September 25, 2023

ST. PETERSBURG, Fla. (Sept. 25, 2023) – The world’s fact-checkers will convene in Bosnia and Herzegovina’s capital city of Sarajevo for the 11th GlobalFact summit in June 2024 and in Rio de Janeiro, Brazil, for GlobalFact 12 in the summer of 2025. 

Presented by the International Fact-Checking Network (IFCN) at the Poynter Institute, GlobalFact is the world’s largest and most impactful fact-checking summit. This annual gathering features multiple days of interactive learning sessions and networking events for fact-checkers to exchange best practices and establish collaborations that build business operations, audiences and impact. 

Each day of the summit includes keynote presentations with experts in journalism, academia, misinformation and technology. Discussions are centered on the universal challenges fact-checkers face today, such as upholding information integrity with artificial intelligence, tracking online disinformation campaigns and protecting democracy in 2024 with more than 40 high-profile elections.

Numerous industry-leading projects and fact-checking advancements have originated through past GlobalFacts, including International Fact-Checking Day, the IFCN’s Code of Principles and partnerships with major tech companies.

Since 2014, more than 3,700 people have attended GlobalFact in cities around the world including London, Buenos Aires, Madrid, Rome, Cape Town, Oslo and Seoul. While the in-person experience went online during the pandemic in 2020 and 2021, the past two years have been full hybrid events. Those who cannot physically attend the 2024 conference in Sarajevo will be invited to sign up for online viewing, live and on-demand, of select main stage sessions. The format for 2025 will be determined next fall. 

The dates for GlobalFact 11 will be finalized in the coming weeks. Registration and speaker submissions will open in early 2024. 

Be the first to know when GlobalFact 11 will take place in 2024. Subscribe to Factually, a newsletter about fact-checking, misinformation and getting at the truth by the IFCN at Poynter.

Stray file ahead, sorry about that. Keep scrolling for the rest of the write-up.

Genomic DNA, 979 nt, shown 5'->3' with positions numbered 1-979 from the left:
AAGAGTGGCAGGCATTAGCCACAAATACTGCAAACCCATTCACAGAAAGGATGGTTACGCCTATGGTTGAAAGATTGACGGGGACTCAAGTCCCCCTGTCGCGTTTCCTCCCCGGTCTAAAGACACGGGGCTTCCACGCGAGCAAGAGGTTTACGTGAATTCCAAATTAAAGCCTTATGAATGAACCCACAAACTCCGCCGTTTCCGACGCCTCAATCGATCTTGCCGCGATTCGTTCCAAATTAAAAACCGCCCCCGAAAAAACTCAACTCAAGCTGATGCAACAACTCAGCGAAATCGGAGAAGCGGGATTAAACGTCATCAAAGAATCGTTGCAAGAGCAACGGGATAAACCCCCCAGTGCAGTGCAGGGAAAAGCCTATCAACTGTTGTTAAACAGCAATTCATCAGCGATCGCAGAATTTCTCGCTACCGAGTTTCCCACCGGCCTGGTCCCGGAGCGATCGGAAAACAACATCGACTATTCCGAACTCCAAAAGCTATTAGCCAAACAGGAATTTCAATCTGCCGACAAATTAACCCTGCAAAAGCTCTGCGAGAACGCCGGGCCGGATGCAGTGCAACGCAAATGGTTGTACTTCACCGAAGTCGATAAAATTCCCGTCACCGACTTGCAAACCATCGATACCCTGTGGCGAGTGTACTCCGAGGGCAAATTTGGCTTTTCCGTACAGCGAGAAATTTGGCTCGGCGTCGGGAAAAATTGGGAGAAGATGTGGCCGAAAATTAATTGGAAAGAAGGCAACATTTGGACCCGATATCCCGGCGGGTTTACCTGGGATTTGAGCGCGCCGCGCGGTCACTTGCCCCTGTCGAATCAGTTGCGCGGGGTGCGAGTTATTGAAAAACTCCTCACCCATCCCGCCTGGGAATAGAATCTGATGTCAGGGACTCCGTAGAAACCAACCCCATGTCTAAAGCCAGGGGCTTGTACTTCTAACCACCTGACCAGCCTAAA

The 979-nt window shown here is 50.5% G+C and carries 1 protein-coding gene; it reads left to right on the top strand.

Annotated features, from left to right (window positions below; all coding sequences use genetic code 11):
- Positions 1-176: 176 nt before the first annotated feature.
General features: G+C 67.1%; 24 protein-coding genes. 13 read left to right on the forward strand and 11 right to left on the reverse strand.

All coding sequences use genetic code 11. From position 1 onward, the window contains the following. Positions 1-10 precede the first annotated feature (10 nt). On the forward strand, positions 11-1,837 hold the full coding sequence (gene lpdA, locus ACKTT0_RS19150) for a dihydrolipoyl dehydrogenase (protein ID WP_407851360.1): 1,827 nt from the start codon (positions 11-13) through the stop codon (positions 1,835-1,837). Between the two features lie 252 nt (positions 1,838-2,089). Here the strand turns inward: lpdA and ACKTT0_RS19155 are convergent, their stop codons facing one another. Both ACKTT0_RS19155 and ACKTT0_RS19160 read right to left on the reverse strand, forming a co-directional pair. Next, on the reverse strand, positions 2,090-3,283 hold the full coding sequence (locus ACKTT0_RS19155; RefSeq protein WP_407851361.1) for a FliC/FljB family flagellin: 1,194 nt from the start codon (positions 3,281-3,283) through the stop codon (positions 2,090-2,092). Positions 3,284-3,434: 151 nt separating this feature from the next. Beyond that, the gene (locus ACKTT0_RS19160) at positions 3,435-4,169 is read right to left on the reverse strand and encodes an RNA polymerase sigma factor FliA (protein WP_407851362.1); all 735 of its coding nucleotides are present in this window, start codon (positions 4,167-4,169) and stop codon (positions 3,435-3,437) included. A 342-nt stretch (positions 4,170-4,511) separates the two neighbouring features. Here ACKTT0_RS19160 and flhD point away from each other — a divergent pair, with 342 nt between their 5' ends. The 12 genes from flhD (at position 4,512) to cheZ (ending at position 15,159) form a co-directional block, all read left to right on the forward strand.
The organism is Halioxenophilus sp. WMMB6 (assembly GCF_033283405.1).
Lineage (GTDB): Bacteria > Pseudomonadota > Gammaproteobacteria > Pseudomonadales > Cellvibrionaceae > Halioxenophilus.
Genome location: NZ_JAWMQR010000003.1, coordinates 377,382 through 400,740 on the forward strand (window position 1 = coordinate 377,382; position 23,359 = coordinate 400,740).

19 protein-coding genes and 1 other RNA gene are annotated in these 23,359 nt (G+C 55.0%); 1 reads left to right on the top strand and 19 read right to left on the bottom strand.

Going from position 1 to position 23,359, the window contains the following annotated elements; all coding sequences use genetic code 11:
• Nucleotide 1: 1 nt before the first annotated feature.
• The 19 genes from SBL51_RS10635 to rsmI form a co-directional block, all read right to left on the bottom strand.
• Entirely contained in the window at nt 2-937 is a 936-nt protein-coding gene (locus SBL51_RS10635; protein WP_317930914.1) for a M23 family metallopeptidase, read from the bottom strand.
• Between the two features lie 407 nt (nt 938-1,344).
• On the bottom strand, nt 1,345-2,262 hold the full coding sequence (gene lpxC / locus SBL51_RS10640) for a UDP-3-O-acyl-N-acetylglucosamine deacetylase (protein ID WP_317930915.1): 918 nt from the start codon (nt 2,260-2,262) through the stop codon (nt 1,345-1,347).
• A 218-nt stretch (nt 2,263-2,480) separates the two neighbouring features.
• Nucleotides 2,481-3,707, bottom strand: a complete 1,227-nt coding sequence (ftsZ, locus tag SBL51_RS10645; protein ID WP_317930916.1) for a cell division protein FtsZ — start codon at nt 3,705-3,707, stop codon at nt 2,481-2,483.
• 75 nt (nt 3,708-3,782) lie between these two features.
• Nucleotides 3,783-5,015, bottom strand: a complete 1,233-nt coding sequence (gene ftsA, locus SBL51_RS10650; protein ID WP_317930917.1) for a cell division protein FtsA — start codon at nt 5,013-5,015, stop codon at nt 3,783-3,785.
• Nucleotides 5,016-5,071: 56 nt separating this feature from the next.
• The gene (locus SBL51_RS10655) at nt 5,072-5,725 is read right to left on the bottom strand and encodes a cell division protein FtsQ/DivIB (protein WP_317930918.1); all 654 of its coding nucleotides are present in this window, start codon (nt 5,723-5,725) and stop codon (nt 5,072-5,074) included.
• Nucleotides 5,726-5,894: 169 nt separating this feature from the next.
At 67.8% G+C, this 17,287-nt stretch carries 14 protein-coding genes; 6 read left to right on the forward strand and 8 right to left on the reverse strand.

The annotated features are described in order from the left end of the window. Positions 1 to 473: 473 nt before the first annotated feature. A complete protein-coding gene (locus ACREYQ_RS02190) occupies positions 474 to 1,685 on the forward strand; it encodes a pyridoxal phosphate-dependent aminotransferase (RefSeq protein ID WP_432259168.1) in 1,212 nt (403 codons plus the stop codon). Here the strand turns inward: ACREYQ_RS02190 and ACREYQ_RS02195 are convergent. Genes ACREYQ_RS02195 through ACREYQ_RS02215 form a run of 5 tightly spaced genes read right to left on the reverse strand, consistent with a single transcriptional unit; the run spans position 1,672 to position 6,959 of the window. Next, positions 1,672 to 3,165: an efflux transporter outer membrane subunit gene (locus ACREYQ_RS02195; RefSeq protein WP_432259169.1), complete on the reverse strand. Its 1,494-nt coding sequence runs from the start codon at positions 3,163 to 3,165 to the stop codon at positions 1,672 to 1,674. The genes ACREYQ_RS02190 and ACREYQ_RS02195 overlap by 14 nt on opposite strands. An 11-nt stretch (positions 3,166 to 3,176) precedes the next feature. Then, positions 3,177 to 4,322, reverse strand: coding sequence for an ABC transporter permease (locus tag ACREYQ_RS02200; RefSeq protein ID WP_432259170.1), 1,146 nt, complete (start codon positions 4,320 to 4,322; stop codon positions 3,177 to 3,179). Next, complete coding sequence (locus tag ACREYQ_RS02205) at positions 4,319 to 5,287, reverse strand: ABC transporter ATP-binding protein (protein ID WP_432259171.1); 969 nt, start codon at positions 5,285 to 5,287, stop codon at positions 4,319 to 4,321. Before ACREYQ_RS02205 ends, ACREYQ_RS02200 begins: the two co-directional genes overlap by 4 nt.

Sarajevo, 2024

The IFCN will present the 2024 conference in partnership with Zašto ne, a Sarajevo-based civil society organization working to establish political accountability mechanisms, strengthen civic activism and safeguard new media and technologies. 

“Fact-checkers in Bosnia and the rest of the Balkans were founding members of the International Fact-Checking Network and have been tireless in their efforts to bring accurate, high-quality information to their communities,” said IFCN director Angie Drobnic Holan in a Monday announcement to signatories of the IFCN Code of Principles. “We are excited to bring fact-checkers around the world together to experience the beauty and history of Sarajevo.”

“We are incredibly excited to partner with IFCN in hosting GlobalFact in Sarajevo in 2024,” said Tijana Cvjetićanin, head of fact-checking at Zašto ne. “Our region has been at the forefront of fighting disinformation for years, and we are thrilled that our global community will meet here, at its very heart. We are especially grateful for the opportunity to share the spirit of solidarity and cooperation that we have nurtured through our regional network.” 

Rio de Janeiro, 2025

The 2025 conference will be organized in collaboration with Brazilian fact-checking organizations Aos Fatos, known for producing technology-driven tools and award-winning investigations for battling disinformation; Estadão Verifica, whose team debunks suspicious content that goes viral on social media and WhatsApp; Agência Lupa, an award-winning site that led innovative fact-checking of the coronavirus pandemic and strategies for media literacy; and UOL Confere, the fact-checking and verification arm of Brazil’s biggest content, technology and digital services company.

“Brazil’s fact-checkers continue to do innovative, important work despite a politically charged environment and other challenges,” Holan said. “Fact-checking in Latin America is growing rapidly, and we look forward to inviting fact-checkers worldwide to Rio de Janeiro, with its forested mountains and stunning beaches.” 

“In a polarized world where misinformation thrives, Brazilian fact-checkers eagerly anticipate the arrival of GlobalFact in 2025 on our shores. In a country often targeted by the waves of mis- and disinformation, we stand at the forefront of this battle, armed not only with determination but with innovation,” said Natália Leal, CEO at Lupa, representing all Brazilian fact-checkers. “The increasing number of fact-checking initiatives in Brazil serves as a testament to our resilience, and having GlobalFact here will be a celebration, but also a new commitment with forging new paths and solutions to tackle the misinformation.”

Media Contact:

Angie Drobnic Holan
Director, International Fact-Checking Network

About the International Fact-Checking Network (IFCN) at Poynter

The International Fact-Checking Network (IFCN) at Poynter was launched in 2015 to bring together the growing community of fact-checkers around the world and advocates of factual information in the global fight against misinformation.